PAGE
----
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Scenario:

  • I own the domain example.com.
  • I am signed up with an email provider, and configured my account as a catchall for *@example.com. I use the email dude@example.com.
  • I have a VPS running Ubuntu 18.04, which will host example.com.
  • On the VPS, I have a user called dude.

I want to:

  • configure Postfix as a send-only SMTP server to be able to send email as whatever@example.com. Inspired by this guide.
  • Particularly, I want some system, log, or application messages to be sent to me at dude@example.com and receive them at my external email provider (which I realize could be a little weird, because my VPS user is also dude).

To my novice mind, this seems like it would be a pretty common setup.

Long story short, this is not working quite as expected when I send some test emails to root or postmaster (echo test | mail -s testsubject postmaster). I think I have some ideas about how to fix it, but it has made me think that I might be digging myself into a hole and committing to a bad setup.

So I have some more general questions:

  • Should I completely abandon the user = dude and email = dude@example.com setup? Is that setting me up for crazy problems in the future?
  • Is it a better idea for my server to send as a subdomain? E.g. whatever@mail.example.com.
  • If the above answers are "No", then: can this kind of set up be accomplished with only aliases in /etc/aliases and other config options, or do I need to use virtual alias maps? This is potentially the most detail-oriented of my questions, so I am really only asking in a general sense.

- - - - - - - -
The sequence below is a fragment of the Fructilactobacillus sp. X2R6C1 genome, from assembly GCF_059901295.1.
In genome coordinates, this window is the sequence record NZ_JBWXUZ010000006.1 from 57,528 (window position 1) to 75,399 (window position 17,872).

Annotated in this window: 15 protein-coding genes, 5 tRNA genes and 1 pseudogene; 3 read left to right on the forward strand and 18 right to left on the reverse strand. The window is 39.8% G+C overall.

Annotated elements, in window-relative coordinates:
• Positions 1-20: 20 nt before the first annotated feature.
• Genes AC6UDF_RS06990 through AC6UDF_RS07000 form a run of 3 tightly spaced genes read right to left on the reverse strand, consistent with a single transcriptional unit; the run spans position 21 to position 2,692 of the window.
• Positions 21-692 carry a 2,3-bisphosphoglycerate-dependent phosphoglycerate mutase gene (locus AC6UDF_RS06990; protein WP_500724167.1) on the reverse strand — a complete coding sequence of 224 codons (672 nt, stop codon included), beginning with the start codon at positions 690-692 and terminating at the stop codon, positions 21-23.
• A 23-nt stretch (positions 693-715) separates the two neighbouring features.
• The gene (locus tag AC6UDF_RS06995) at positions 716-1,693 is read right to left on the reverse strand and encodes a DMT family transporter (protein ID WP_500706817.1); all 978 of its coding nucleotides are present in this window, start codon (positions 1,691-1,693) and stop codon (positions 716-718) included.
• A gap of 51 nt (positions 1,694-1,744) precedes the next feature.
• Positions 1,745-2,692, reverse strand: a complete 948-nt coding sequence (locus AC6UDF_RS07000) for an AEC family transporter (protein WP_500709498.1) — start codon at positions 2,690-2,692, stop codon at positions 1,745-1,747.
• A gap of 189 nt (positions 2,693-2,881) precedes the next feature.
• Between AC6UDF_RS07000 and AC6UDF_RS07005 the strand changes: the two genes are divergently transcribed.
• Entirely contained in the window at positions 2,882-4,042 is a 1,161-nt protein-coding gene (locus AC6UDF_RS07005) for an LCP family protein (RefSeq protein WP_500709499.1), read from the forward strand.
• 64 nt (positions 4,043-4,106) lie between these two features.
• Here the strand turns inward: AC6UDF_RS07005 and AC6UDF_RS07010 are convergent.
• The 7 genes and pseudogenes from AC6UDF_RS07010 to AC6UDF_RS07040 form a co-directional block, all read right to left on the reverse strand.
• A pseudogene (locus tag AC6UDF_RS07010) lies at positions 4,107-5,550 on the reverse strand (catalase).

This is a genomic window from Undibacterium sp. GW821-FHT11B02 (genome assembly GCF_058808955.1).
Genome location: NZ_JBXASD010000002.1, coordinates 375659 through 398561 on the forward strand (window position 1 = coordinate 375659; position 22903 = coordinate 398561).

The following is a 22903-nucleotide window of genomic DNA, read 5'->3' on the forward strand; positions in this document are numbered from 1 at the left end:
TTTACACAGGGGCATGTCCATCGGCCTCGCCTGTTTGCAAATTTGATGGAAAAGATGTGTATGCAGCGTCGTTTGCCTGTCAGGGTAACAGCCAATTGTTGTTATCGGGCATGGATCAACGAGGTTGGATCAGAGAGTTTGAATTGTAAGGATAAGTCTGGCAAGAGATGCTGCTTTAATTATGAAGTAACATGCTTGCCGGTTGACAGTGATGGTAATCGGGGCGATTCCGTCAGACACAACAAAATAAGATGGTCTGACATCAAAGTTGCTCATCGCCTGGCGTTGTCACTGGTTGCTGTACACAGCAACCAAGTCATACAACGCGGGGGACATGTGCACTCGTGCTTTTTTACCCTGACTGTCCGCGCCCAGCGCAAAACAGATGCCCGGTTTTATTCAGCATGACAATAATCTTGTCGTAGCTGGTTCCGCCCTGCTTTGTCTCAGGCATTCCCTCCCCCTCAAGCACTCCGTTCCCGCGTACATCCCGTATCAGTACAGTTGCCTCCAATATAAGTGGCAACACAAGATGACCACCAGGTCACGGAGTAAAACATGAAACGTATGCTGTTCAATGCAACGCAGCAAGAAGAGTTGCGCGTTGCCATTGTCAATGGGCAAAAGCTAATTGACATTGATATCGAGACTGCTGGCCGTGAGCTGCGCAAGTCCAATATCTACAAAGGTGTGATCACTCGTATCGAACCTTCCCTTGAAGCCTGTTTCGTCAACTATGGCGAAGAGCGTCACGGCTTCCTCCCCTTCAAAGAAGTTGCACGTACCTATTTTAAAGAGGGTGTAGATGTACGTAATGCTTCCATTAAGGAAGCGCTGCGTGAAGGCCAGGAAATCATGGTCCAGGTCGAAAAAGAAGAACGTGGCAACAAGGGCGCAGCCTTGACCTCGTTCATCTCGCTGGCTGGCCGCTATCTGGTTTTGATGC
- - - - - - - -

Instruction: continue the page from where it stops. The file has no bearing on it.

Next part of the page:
I appreciate any advice folks might be able to give. I've read through all the comments on the guide, looked at lots of the suggested questions here, and have dozens of tabs open across two computers trying to sort this out!

Edit: This is a summary of relevant settings that I've wound up with, which I think are a balance between "works for me" and "I could modify my approach if I needed to, without tearing my hair out". Three files below, with the first being just an excerpt (hence the ellipsis). My understanding is that /etc/aliases never gets used (because example.com, $myhostname, and $mydomain are not in mydestination), but I included it anyway because it was part of my testing, and it seems like good practice to have it.

/etc/postfix/main.cf

...
myorigin = example.com
myhostname = example.com
mydomain = $myhostname
mydestination = localhost.$mydomain, localhost
alias_maps = hash:/etc/aliases
alias_database = hash:/etc/aliases
virtual_alias_maps = hash:/etc/postfix/virtual
...

/etc/aliases
postmaster root
root dude

/etc/postfix/virtual
postmaster root
root dude

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It's possible to send from @example.com and receive the mail with servers listed in the MX records. The crucial part is that mydestination (and virtual_alias_domains / _maps) should not include example.com for local delivery. This way, your dude@localhost won't have address dude@example.com and the mail gets delivered just like with any other domain.

Remember to permit this server in the SPF record for your example.com.

  • Thanks for the insight, Esa! I think the problem I had was that I removed any references to my domain from mydestination, but then I did not have any virtual aliases configured. With everything set up (as shown in my edit above), it seems to be doing exactly what I want. And yes, I got my DNS records all sorted out (SPF, DKIM) - no spam here! – rayhinton Mar 19 at 0:33

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